Sun, Dec 14, 2003 - Page 11 News List

Internet cafes becoming omnipresent in Nairobi


Florence was momentarily flustered when she was interrupted while downloading blue movies in one of Nairobi's ubiquitous Internet cafes, but she quickly regained her composure, and even admitted what she was up to.

"Mmm ... I am downloading something -- pornography," she said.

"This is not what I usually do on the Internet, but sometimes I enjoy viewing the pictures and movies," she added.

Most of the clients, aged between 15 and 35, sitting at the cafe's 20 or so computer terminals seemed to be using the Internet for the same purpose and were understandably uncomfortable in the presence of a curious reporter.

Recent years have seen an explosion in the number of Internet cafes in Kenya's capital. Connection charges are an affordable one shilling (about US$0.01) per minute, even if connection speeds can be frustratingly slow.

"The cafe started off with just a few customers, mainly foreigners, but currently we record a minimum of 500 to 600 people daily during weekdays, and on the weekends the number decreases to about 300 to 400 per day" explained Denis Ouma, one of the cafe's employees.

"Older people rarely visit our Internet cafe. I do not know the reason behind it, but I guess it is because they think the Internet is mainly entertaiment meant for youths," he added.

"I believe it is a wrong perception. There is a lot one can learn from the the Internet apart from just entertainment," he noted.

Ouma said most of his customers used the technology for online chat, e-mail and downloading music -- and pornography.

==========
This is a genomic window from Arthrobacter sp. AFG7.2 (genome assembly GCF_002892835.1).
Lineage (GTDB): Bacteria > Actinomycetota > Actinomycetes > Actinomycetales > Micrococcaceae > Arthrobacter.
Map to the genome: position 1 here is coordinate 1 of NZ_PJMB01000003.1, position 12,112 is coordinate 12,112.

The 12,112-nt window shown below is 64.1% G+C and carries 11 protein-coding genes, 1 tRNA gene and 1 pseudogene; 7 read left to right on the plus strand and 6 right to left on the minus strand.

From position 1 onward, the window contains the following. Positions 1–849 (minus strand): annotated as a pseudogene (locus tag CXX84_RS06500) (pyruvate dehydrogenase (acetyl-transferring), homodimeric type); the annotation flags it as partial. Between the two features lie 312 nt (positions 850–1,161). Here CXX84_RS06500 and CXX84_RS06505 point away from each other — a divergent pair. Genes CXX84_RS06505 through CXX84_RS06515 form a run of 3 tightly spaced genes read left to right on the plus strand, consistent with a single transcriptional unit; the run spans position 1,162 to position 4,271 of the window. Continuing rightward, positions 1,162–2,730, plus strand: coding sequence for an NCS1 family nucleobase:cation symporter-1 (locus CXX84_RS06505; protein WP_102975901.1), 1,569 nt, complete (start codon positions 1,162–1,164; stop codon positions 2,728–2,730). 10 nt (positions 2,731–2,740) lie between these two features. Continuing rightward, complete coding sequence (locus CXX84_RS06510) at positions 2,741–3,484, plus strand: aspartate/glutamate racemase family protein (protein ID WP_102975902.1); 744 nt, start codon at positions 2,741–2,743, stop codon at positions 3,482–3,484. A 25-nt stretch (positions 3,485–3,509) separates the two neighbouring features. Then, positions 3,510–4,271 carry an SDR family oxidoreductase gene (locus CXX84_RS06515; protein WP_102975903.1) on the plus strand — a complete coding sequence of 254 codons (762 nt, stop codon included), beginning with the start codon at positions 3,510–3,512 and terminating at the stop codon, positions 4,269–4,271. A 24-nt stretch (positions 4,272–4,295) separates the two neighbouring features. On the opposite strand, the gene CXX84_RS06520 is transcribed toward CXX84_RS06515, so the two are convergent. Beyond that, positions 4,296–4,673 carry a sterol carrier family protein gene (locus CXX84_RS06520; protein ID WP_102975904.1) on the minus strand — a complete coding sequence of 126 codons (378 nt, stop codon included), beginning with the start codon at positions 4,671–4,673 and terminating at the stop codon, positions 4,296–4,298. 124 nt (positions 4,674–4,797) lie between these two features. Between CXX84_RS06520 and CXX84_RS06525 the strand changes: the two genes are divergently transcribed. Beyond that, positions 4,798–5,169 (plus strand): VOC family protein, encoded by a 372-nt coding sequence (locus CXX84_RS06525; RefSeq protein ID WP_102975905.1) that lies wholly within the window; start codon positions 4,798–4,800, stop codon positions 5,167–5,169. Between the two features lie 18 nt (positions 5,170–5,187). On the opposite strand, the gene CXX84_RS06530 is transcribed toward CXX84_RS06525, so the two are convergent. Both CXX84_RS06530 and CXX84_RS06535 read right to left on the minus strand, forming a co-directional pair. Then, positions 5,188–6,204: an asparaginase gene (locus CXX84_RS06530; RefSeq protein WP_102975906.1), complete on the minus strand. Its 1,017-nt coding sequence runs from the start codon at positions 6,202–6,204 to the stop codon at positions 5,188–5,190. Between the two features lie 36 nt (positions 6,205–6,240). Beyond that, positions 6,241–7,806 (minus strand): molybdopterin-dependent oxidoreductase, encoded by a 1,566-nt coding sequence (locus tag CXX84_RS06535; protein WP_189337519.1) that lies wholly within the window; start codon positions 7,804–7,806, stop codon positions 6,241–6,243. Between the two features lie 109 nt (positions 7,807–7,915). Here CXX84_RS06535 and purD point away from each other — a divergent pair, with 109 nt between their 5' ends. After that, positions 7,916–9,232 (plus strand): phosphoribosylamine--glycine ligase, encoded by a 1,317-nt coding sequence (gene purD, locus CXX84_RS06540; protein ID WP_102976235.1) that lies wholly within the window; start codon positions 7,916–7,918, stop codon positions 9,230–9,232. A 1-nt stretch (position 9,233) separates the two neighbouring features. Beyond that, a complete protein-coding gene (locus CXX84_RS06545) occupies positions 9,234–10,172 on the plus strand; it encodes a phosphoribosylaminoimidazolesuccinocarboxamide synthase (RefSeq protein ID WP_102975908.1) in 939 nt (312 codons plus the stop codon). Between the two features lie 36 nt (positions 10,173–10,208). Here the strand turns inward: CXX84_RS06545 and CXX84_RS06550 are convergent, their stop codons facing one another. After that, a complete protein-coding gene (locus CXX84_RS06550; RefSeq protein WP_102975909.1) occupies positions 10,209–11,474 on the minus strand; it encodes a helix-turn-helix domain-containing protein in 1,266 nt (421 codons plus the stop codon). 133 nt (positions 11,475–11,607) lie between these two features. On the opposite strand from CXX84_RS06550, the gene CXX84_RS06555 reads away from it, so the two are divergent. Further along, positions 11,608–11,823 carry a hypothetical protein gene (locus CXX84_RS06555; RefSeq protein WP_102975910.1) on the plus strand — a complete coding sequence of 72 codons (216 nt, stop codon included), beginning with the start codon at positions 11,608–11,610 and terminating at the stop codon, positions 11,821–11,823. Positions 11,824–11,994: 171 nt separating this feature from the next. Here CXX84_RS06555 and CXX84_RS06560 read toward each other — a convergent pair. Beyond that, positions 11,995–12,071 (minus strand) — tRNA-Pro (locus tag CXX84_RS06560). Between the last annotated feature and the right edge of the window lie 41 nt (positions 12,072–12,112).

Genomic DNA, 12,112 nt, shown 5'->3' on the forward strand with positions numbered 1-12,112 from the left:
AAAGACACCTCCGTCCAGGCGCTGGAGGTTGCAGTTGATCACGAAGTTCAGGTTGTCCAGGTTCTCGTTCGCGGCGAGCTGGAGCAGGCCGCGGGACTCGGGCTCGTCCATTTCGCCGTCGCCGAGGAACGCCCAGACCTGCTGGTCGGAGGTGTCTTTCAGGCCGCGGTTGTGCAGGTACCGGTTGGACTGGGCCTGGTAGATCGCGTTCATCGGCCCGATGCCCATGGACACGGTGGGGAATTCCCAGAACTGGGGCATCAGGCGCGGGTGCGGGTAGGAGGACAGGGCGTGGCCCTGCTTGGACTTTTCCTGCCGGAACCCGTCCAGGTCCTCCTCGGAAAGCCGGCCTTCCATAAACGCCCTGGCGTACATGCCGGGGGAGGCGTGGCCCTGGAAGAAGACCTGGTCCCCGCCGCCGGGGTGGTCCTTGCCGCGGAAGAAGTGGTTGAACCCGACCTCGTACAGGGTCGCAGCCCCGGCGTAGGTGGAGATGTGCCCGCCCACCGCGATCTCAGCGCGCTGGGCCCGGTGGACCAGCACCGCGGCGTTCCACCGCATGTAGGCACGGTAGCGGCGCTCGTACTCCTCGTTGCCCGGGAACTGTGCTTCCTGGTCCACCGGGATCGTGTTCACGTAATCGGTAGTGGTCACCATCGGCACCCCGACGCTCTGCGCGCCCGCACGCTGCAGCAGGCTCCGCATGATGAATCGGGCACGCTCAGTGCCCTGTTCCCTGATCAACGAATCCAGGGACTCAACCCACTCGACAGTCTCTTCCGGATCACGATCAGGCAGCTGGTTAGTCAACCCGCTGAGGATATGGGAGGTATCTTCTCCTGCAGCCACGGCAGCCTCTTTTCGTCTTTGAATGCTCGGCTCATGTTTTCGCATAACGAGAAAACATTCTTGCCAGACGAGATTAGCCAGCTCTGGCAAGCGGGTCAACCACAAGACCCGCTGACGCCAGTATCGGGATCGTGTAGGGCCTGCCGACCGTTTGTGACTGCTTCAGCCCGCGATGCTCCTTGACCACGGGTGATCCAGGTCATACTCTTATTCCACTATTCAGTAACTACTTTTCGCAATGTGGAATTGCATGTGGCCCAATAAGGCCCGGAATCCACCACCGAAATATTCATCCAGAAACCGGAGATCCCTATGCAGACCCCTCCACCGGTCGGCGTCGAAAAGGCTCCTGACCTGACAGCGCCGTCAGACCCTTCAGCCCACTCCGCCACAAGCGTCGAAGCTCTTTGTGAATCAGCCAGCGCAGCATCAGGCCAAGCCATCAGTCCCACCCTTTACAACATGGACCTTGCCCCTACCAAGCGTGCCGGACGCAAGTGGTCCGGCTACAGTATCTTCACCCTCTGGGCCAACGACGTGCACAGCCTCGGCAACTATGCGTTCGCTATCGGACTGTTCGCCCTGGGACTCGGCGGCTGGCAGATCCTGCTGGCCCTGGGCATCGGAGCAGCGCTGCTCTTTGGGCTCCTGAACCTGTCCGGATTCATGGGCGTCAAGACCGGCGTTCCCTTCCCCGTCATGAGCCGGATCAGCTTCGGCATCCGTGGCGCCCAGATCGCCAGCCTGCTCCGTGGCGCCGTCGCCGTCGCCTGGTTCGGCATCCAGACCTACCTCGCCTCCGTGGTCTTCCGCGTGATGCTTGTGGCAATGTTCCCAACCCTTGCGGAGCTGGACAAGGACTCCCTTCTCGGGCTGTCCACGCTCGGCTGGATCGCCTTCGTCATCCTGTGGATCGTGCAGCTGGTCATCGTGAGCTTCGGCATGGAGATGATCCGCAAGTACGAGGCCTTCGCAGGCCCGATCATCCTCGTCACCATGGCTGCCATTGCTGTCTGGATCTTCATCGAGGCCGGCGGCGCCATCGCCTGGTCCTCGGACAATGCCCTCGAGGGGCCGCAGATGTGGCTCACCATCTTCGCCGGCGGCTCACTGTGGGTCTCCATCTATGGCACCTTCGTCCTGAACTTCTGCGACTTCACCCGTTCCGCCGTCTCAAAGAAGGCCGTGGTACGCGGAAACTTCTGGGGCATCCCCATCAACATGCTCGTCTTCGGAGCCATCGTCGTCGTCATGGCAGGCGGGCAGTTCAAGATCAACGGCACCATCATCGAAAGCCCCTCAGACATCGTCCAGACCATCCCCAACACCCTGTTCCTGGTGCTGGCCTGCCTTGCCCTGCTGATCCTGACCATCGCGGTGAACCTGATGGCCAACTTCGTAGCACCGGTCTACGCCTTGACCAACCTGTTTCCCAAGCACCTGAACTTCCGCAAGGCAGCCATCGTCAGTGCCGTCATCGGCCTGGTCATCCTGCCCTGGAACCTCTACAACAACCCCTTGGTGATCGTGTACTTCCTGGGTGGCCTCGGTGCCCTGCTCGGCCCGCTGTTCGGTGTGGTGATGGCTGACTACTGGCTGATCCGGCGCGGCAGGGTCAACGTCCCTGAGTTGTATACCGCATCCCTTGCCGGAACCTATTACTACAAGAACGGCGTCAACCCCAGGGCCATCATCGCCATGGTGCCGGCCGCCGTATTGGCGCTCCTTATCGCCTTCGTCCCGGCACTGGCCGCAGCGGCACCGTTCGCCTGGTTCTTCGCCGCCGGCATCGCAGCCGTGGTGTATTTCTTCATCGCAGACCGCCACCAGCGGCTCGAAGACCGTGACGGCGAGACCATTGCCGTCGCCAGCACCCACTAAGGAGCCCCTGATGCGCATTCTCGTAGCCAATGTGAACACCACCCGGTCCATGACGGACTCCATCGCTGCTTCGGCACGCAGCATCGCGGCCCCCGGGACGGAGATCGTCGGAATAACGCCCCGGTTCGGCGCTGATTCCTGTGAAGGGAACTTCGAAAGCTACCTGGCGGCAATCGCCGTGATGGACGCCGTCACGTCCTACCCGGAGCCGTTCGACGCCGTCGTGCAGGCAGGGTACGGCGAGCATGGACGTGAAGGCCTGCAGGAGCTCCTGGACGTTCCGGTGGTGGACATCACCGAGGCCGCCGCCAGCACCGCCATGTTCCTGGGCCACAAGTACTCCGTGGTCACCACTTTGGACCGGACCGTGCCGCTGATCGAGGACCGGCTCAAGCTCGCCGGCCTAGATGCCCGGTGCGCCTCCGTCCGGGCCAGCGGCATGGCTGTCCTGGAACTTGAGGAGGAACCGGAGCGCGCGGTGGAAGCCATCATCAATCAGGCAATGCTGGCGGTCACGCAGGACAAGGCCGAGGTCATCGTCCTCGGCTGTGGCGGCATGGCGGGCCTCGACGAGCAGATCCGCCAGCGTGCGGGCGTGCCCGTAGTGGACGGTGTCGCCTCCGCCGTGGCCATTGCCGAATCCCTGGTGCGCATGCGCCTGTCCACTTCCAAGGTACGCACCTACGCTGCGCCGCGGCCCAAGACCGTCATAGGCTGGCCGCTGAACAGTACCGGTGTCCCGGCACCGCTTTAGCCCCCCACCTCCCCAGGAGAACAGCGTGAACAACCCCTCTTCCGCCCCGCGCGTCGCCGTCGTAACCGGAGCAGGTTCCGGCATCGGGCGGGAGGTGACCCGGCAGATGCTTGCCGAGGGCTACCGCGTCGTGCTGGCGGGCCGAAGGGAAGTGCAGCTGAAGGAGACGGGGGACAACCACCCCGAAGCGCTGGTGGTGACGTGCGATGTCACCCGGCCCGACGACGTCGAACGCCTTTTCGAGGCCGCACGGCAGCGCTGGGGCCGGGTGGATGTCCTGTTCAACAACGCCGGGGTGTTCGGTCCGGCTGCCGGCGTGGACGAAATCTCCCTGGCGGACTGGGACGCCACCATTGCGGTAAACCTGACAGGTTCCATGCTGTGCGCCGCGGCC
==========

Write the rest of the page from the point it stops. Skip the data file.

It was rare to see clients connect for research or business, Ouma added.

Titilation also draws many customers to the nearby Cyber Cafe, according to assistant manager Kefa Akisa.

"Many of our customers are youths who are very interested in entertaining themselves by viewing pornography and listening to music. We discourage that by telling off those we discover doing that," Akisa said.

Round the corner in the Bellair Cyber Cafe, attendant Wyclef Mwangi thinks this is just a passing fad.

"I believe that the youth will change with time, and they will decrease or even abandon viewing or downloading pornography, and instead they will turn to more serious issues," he said.

Although there is hardly a street in downtown Nairobi without one or two Internet cafes, the overall number of regular users of the techology is estimated to be only about 200,000, less than half of one percent of the total population.

While demand is growing, facilities are still rare in rural areas and the quality of services everywhere is adversely affected by the monopoly enjoyed by the state-owned Telkom Kenya on international lines that connect local service providers to the Internet.

Rural access is set to increase with the launch this month by the Postal Corporation of Kenya of wireless internet access points at some 350 post offices across the country.

"The Internet services demand in Kenya is growing each day. We hope in rural areas the services will be availuable easily since the internet services competition in urban areas like Nairobi is now growing too high," explained a Telkom Kenya official who asked not to be named.

"This will force the service providers to move to rural areas," he added.

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